Benefits of Community Service

High school years are considered the best time for students to prepare for their future. You may have considered this time for internships, jobs, or maybe nothing specific at all. However, many students don’t volunteer or take it too lightly.

While many students don’t take part in volunteer work, especially when it’s not school related, they’re missing out on valuable use of time. Community service is extremely beneficial due to its physiological, social, and educational perks.

In a competitive educational environment, service hours give an edge; active engagement and dedication is your community looks good on resumes. They demonstrates the applicant’s selflessness, dedication, and cooperation. Since volunteering involves working with strangers to achieve a common goal, it is valuable experience to have for projects and the work environment.

As a bonus, volunteering provides educational experience, whether it’s in a certain field, or general skills like teamwork, management, responsibility etc. Such assets earned serve as crucial mental assets for life and sharpen one’s strengths.

It’s no secret that helping others makes people feel good. Volunteering raises one’s overall happiness and gives a sense of productivity, and boosts mental health. The Corporation for National and Community Service, CNCS, supports the evidential relationship between volunteering and mental health: stress and depression are eased as well as greater functionality.

Community service strengthens connections, raises awareness, and changes the lives of volunteers and those helped. Such closeness was demonstrated following the events of Hurricane Harvey, when Houstonians lent a hand to others everywhere and anywhere. One can appreciate the experience of meeting new people, including people being served, fellow volunteers, friends, and officials. She emphasizes that the connections made can become long-lasting and valuable, especially post-graduation when seeking opportunities in academics or work.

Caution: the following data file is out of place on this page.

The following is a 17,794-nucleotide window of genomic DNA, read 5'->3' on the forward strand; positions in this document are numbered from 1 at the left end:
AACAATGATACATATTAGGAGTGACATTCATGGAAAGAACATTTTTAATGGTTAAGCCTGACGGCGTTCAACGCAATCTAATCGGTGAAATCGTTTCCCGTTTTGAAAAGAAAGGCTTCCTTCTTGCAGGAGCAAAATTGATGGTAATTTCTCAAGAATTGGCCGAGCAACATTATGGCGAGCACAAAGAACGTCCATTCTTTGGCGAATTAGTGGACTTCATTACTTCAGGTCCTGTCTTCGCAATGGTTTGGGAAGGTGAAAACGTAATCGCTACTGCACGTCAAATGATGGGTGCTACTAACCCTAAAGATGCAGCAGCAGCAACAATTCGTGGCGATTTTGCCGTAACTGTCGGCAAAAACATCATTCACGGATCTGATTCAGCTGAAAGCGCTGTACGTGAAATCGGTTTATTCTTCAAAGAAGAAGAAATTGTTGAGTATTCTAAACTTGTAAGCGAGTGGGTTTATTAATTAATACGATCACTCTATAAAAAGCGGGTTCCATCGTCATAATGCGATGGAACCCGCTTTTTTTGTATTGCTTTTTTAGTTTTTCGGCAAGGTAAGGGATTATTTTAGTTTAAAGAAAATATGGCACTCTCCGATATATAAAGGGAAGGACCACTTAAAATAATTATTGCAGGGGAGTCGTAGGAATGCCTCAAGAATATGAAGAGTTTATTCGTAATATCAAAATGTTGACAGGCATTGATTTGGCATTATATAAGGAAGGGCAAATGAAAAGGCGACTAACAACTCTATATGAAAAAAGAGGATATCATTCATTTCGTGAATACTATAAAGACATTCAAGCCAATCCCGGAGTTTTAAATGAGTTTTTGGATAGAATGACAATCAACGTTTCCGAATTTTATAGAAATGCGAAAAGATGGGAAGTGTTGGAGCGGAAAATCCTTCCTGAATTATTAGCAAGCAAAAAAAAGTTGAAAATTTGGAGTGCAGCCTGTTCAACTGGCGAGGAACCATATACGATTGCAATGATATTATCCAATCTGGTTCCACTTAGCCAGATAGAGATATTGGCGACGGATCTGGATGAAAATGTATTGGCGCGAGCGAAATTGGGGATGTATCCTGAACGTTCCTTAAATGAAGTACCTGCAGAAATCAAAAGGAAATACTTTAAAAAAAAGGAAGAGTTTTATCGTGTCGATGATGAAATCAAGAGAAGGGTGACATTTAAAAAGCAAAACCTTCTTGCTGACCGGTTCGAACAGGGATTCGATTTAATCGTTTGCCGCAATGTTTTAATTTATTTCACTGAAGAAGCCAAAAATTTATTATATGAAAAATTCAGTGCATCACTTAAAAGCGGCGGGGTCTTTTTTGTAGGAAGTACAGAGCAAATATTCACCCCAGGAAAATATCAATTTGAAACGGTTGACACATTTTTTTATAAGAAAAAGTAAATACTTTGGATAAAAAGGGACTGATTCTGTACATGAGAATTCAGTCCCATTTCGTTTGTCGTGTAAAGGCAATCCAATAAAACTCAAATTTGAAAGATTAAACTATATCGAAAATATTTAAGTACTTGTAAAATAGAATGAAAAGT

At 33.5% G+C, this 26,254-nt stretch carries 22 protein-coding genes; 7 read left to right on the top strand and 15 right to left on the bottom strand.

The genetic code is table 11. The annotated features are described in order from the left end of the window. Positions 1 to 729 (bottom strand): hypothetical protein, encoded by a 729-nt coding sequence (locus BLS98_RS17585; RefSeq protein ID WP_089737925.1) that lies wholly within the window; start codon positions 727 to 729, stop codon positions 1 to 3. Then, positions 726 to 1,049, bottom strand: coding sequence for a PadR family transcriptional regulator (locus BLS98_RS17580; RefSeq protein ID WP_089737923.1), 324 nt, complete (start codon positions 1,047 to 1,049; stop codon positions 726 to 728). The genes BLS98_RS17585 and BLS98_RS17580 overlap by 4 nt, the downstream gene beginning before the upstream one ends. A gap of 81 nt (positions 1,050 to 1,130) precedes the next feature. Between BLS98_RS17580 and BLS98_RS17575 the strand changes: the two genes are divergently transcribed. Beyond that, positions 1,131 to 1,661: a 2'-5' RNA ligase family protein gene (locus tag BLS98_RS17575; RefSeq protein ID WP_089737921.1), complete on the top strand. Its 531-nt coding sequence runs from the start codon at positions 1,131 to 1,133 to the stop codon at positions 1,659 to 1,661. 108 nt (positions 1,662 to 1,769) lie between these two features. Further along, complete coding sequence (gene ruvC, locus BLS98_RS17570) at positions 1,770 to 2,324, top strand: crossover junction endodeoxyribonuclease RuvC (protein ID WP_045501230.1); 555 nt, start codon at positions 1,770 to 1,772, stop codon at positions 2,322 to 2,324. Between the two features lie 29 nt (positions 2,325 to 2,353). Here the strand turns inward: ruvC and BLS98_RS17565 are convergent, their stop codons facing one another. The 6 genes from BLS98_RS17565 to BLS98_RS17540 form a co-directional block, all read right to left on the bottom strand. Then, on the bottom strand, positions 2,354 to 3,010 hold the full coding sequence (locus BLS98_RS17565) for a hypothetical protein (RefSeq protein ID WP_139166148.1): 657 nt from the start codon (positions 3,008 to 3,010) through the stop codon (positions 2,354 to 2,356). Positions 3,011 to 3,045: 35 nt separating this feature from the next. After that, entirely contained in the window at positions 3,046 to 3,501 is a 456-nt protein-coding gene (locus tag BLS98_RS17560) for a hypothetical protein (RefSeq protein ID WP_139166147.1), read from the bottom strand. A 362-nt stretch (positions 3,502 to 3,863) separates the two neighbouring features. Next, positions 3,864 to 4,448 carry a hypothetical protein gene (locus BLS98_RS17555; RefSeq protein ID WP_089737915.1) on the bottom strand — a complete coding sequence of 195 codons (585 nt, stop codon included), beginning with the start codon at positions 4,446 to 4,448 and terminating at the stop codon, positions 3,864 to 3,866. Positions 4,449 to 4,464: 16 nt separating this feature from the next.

However, some peers may find difficulty in trying to volunteer due to personal priorities at work or home. Others don’t volunteer since it’s usually not a requirement for most colleges and universities, rather, it is seen as excessive labor. Instead, they choose to focus more time on  interests, clubs, and the like.

However, that’d be only undervalue the benefits of community service. Volunteers hours serve as an advantage over the other millions of students applying to college, and should be done whenever possible. Students are also encouraged to follow their interests while committing to work or organization supporting that direction. For example, a HOSA student can get a head start by helping out in a clinic, or a strength in math, English, or any other subject can be practiced in tutoring. Either way, volunteering provides unlimited benefits too valuable to miss.

While some students may worry about juggling service hours along with club or sports activity, Loeb recommends finding club- related volunteer work as a solution. NAHS, HOSA, and other major clubs require service hours anyway, thus students hit two birds with one stone.  Hours don’t need to be overwhelming for a student, since thinly spread work adds up annually.

Students should take part in helping our community regularly to enrich themselves. Even now, as our city recovers from flooding, all help is appreciated, both by those helped and those helping.